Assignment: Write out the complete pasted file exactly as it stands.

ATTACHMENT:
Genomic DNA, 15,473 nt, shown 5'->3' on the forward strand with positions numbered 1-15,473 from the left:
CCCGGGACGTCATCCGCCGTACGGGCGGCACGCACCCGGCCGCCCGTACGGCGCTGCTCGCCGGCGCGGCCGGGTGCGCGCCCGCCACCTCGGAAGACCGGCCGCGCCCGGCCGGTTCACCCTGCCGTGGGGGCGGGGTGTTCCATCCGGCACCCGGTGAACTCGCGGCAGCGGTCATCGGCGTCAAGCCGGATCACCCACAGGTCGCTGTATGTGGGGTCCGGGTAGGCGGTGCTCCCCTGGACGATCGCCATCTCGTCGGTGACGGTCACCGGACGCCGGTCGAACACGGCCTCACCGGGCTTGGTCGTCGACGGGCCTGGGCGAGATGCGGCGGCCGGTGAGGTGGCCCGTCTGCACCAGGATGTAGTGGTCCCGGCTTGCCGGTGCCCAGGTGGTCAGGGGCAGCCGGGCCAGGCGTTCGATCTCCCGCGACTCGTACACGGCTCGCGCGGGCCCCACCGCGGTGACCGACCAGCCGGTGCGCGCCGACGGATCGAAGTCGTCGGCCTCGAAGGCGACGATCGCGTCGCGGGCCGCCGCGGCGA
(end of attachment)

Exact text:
Genomic DNA, 15,473 nt, shown 5'->3' on the forward strand with positions numbered 1-15,473 from the left:
CCCGGGACGTCATCCGCCGTACGGGCGGCACGCACCCGGCCGCCCGTACGGCGCTGCTCGCCGGCGCGGCCGGGTGCGCGCCCGCCACCTCGGAAGACCGGCCGCGCCCGGCCGGTTCACCCTGCCGTGGGGGCGGGGTGTTCCATCCGGCACCCGGTGAACTCGCGGCAGCGGTCATCGGCGTCAAGCCGGATCACCCACAGGTCGCTGTATGTGGGGTCCGGGTAGGCGGTGCTCCCCTGGACGATCGCCATCTCGTCGGTGACGGTCACCGGACGCCGGTCGAACACGGCCTCACCGGGCTTGGTCGTCGACGGGCCTGGGCGAGATGCGGCGGCCGGTGAGGTGGCCCGTCTGCACCAGGATGTAGTGGTCCCGGCTTGCCGGTGCCCAGGTGGTCAGGGGCAGCCGGGCCAGGCGTTCGATCTCCCGCGACTCGTACACGGCTCGCGCGGGCCCCACCGCGGTGACCGACCAGCCGGTGCGCGCCGACGGATCGAAGTCGTCGGCCTCGAAGGCGACGATCGCGTCGCGGGCCGCCGCGGCGA